The smile frame was then created as follows, taking the facial symmetry into account: digital facebow, form and position of the smile curve, determination of width using the recurring aesthetic dental proportion, tooth length proportions, gingival margin papillary curve, Cupid’s bow and jaw curve. The 2D proportions of the smile were converted in the CAD software into a digital 3D simulation model. The resulting 3-D file in STL format was transmitted to a printer, which created the model with the new design. It was then used to produce a matrix made of bis-acryl (Structur 3, VOCO) for the motivational mock-up (Fig. 6).

The vertical dimension (VD) was increased in the new model, and for this reason, the patient tested the mock-up over the course of two weeks to ensure that the new bite height met his expectations. The bite trial showed no stability problems, and the patient was happy with the result. As such, there was no need for further deprogramming of the occlusion and definition of a new centric relation. The patient felt comfortable with this new VD and experienced no pain in the TMJ. The treatment plan was presented, yet the patient chose not to continue treatment for financial reasons.

The patient returned to the practice in 2017 to resume treatment (Fig. 7), and a new intra-oral scan (Carestream 3600) was produced. A new mock-up for the tooth preparation was printed on a 3D printer (SolFlex, VOCO) with bis-acryl (Structur 3) using a vacuum-formed matrix (V-Print ortho, VOCO). The abutment teeth were minimally prepared on the basis of the mock-up (Fig. 8).

The old tooth preparations in the second sextant were retained. The maxillary posterior teeth (#14–17 and 24–27) and the mandibular posterior teeth (#34–37 and 44–47) were not prepared, and the mandibular anterior teeth were minimally prepared. A new intra-oral scan was produced. The information was transmitted to the DSD laboratory (Fig. 9), which created an STL file with virtual models produced in the laboratory (Anatomic Lab). These 3D models (V-Print model, VOCO) were created in a 3D printer (SolFlex 650, VOCO).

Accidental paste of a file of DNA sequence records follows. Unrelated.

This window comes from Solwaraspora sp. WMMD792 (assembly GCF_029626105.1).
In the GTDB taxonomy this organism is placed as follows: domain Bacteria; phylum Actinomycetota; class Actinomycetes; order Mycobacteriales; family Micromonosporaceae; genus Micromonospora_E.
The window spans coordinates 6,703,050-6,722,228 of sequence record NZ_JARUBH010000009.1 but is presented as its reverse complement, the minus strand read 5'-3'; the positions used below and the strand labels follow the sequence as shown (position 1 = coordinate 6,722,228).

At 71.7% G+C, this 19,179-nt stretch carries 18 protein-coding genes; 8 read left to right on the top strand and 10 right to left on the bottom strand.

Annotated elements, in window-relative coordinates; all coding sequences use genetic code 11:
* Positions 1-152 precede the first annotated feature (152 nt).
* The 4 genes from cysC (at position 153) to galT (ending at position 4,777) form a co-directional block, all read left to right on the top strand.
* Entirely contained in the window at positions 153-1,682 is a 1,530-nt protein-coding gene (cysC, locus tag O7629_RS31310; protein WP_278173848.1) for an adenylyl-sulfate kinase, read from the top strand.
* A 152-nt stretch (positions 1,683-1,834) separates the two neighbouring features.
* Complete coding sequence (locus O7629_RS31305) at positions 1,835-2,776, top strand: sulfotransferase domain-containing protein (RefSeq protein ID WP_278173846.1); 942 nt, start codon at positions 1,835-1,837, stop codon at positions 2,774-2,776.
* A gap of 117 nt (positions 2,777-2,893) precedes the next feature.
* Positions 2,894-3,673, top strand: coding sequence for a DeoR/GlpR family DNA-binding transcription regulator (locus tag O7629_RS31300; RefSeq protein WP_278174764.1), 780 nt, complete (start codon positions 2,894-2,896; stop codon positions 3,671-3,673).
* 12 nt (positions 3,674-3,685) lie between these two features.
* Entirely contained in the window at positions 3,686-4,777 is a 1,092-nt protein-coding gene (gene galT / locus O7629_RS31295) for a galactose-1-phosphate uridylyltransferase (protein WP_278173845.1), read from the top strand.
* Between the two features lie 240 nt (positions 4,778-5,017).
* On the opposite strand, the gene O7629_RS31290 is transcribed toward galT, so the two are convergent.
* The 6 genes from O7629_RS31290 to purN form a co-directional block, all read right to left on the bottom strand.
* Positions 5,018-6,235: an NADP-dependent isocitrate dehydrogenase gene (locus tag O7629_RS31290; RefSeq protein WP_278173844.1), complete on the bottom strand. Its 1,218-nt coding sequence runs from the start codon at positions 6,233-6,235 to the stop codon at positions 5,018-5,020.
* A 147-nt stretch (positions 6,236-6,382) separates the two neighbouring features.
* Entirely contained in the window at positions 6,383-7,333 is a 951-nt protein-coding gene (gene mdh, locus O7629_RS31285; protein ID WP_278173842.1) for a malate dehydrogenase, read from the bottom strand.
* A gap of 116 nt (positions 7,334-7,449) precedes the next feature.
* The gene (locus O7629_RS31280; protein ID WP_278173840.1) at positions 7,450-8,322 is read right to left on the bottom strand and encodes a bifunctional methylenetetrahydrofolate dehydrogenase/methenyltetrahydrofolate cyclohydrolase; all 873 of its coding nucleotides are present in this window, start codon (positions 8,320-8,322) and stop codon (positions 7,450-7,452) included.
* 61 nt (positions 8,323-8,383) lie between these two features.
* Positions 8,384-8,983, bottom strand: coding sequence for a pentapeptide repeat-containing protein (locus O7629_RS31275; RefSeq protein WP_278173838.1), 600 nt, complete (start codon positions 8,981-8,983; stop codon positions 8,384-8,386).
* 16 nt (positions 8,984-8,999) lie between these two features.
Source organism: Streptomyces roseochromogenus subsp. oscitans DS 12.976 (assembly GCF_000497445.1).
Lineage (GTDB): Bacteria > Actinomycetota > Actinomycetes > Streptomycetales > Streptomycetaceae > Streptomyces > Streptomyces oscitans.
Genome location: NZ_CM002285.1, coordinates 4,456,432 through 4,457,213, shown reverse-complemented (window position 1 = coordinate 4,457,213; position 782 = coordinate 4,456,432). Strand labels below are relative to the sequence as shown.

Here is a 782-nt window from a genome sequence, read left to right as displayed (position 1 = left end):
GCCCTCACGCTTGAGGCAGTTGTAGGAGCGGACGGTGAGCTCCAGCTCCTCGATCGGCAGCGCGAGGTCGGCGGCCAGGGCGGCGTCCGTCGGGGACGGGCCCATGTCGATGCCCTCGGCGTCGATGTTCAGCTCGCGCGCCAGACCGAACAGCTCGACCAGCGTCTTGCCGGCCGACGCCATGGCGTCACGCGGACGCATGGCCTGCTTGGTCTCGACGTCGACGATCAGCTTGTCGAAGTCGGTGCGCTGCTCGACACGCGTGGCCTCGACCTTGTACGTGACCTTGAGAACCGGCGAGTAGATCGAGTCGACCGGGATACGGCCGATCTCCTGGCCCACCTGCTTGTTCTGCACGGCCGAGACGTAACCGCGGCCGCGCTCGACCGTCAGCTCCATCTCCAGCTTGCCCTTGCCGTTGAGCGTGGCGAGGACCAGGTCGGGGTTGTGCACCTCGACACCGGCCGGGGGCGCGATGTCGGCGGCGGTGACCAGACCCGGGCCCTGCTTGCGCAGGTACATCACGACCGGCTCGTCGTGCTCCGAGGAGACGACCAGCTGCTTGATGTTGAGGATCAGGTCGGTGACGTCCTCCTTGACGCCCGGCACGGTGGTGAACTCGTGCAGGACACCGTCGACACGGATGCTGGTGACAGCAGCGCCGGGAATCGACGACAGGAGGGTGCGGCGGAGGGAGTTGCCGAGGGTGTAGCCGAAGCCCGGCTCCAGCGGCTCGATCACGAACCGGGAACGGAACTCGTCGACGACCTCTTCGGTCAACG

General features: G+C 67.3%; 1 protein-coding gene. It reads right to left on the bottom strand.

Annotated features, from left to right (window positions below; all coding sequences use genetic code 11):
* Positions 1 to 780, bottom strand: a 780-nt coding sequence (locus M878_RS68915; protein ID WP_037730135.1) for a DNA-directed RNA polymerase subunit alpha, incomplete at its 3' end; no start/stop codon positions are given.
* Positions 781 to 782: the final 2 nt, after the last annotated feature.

The final veneers and crowns were digitally prepared using the Ceramill Mind design software (Amann Girrbach) and produced in a milling machine (Ceramill Motion 2, Amann Girrbach) from machinable lithium disilicate ceramic blocks (VITABLOCS TriLuxe forte for Ceramill Motion 2, Amann Girrbach; Fig. 10). After confirming the marginal seal and the visual properties through trial insertion, a lip and cheek retractor (OptraGate, Ivoclar Vivadent) was placed in the patient’s mouth.

The abutment teeth and ceramic veneers and crowns were prepared in accordance with the manufacturer’s recommendations: The ceramic surface was prepared with 50 μm aluminium oxide and for 20 seconds with 5% hydrofluoric acid. It was then rinsed for 20 seconds before being treated with 37% phosphoric acid (Total Etch, Ivoclar Vivadent) and 96% alcohol in order to be cleaned and finally conditioned for 20 seconds with silane (Monobond Plus, Ivoclar Vivadent).

The crowns (#11–13 and 21–23) and veneers (#14–17, 24–27, 31–37 and 41–47) were secured to the abutments using a light-cured resin adhesive (Futurabond U and Bifix QM, VOCO). A high-performance LED light-curing device (Celalux 3, VOCO) was used for polymerisation (Figs. 11 & 12).

Excess luting material was removed, and the occlusion was adapted and checked with the T-Scan technology (Tekscan). A removable acrylic resin splint was used to protect the final restorations. The final restorations were checked after six months. The restorations were still stable and showed no signs of fracture (Figs. 13–15). The patient also reported that he no longer suffered from headaches with the new bite height.


Thanks to dental technological developments, fully digitalised treatment is possible, which can solve problems such as a loss of bite height successfully. However, further clinical studies are necessary in order to achieve reliable results as regards the digital work process compared with conventional techniques in the event of a loss of bite height. The functionality of permanent restorations must also be assessed in the long term.

Editorial note: A list of references is available from the publisher.